It can help to start the conversation with open-ended questions about what they think about prescription or OTC medication. Try to avoid scare tactics or threats. Instead, explain that you genuinely care about their health. It’s helpful to have conversations frequently, and if you can, before they gain access to medications. Remember to be clear about your expectations and compassionate. To learn more about how to have an effective conversation with your child about drugs, see our guide and resources.

    Set a good example

    If you, a family member or anyone in your home has been prescribed potentially addictive medications, you can demonstrate proper use for your own  safety. Set a good example for your child. Make sure to take doses as prescribed and safely dispose of expired or unwanted medication. Highlight and draw attention to these actions for children so they can learn by example.

    Ask questions

    Medication misuse can begin with a valid prescription from a trusted health care professional. Your child may think, “If my doctor prescribed this, it must be safe.” There are obviously times when such medications are needed, helpful and should be taken. Still, it’s important to be fully aware of the risks of these medications. Learn how to minimize the chances that your child will misuse them.

    Consider posing these questions to your child’s health care provider:

    • Is a prescription opioid necessary to treat their pain? Would alternatives like an over-the-counter pain reliever work? For chronic pain, can we explore other treatments such as physical therapy? Are there non-medication therapies to help treat my child’s depression or anxiety disorder?
    • How many pills are being prescribed and over how long a period? Is it necessary to prescribe this amount of pills?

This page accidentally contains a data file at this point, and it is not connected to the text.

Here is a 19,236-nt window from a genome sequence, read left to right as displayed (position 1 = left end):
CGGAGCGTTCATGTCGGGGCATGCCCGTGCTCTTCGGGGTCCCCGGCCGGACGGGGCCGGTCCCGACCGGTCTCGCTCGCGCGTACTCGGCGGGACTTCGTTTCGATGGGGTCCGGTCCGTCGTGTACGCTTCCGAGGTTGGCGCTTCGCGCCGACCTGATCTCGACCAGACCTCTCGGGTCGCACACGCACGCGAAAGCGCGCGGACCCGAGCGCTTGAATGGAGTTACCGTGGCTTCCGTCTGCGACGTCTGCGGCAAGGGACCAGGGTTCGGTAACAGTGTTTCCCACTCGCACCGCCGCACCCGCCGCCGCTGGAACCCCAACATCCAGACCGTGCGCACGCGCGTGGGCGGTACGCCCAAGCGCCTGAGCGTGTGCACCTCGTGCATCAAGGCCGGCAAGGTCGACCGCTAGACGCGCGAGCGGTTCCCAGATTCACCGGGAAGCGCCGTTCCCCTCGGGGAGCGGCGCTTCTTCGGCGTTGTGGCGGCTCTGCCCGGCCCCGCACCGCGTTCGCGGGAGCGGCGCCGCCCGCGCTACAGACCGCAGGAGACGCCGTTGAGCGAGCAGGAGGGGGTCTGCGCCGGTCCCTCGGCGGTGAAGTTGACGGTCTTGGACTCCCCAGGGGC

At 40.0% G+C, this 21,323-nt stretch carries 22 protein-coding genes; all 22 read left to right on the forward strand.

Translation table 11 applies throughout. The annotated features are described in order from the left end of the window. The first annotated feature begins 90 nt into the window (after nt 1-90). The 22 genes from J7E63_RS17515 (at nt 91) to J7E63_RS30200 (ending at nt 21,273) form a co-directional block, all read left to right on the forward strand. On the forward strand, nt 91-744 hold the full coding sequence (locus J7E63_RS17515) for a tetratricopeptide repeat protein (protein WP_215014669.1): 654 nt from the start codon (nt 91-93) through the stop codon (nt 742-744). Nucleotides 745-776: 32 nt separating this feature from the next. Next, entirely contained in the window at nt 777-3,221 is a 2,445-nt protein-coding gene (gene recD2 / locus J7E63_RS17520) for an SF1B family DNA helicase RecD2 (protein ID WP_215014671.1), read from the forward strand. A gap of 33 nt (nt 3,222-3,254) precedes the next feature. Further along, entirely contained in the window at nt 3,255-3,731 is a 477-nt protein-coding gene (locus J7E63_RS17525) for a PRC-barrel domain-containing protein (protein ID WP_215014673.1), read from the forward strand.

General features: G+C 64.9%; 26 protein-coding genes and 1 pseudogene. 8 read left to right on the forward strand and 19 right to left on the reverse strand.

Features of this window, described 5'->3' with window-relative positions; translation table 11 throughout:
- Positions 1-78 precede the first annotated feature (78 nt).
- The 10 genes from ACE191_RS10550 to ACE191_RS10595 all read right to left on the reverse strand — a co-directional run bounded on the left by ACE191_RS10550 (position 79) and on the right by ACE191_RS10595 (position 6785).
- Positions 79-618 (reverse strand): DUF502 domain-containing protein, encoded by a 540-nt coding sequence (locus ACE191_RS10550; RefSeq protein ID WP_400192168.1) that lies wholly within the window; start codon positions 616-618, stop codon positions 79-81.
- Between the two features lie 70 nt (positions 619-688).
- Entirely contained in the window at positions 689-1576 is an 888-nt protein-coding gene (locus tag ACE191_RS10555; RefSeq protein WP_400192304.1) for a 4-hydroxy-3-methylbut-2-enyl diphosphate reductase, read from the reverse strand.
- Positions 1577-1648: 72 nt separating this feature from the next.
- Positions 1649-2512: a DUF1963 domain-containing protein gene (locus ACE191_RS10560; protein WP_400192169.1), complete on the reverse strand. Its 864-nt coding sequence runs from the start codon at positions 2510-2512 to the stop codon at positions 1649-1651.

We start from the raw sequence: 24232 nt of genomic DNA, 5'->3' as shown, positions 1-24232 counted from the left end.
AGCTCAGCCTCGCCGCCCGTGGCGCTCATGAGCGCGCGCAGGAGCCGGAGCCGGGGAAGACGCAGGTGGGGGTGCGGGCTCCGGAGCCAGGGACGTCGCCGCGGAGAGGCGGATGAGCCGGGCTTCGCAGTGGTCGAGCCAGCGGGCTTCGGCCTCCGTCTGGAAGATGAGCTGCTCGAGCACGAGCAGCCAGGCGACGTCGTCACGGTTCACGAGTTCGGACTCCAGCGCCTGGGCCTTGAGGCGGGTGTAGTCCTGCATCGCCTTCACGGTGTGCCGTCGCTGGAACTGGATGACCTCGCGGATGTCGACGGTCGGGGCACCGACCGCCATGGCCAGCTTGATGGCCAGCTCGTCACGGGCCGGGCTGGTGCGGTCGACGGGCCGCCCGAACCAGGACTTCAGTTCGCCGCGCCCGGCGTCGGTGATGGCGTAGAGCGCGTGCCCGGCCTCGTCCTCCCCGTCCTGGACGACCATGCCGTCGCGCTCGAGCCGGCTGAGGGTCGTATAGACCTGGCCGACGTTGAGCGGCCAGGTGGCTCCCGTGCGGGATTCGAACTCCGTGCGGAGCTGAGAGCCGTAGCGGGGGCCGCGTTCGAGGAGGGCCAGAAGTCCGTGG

• What are the risks of misuse of this drug?
    • What are the potential interactions between this medication and other medications? Between this and alcohol or other substances they are using?
    • Should my child be screened for substance use disorder before you prescribe this medication? If not, why not?
    • Should they be screened for common risk factors for prescription drug misuse, including co-occurring mental health disorders such as depression or ADHD, as well as a family history of addiction or a recent trauma. If not, why not?

    If an opioid, stimulant or depressant is prescribed to your child

    Due to the high risk of misuse and addiction, keep all prescribed medications out of children’s sight and reach in a locked cabinet. Once the period to take the medication is complete, safely dispose of any unused pills. Do not keep prescription medications until their expiration date or “just in case” you need them in the future.

    Parents or adult caregivers should handle the medication, counting the pills in the bottle to be sure they are being taken as prescribed. Clearly document when the prescription was filled and when a refill will be needed. Ask your child about any missing medication. Communicate openly with them about the risks of misuse, and be very clear that the medication is not to be shared with others. Finally, watch for changes in your child’s symptoms and be alert to any signs that your child might be growing dependent on the medication.

    If your child has been prescribed an opioid pain medication (e.g., Tramadol, Vicodin) be sure to have naloxone on hand. Known by the brand name Narcan, it can reverse an overdose and save a life.

    More on securing & disposing medication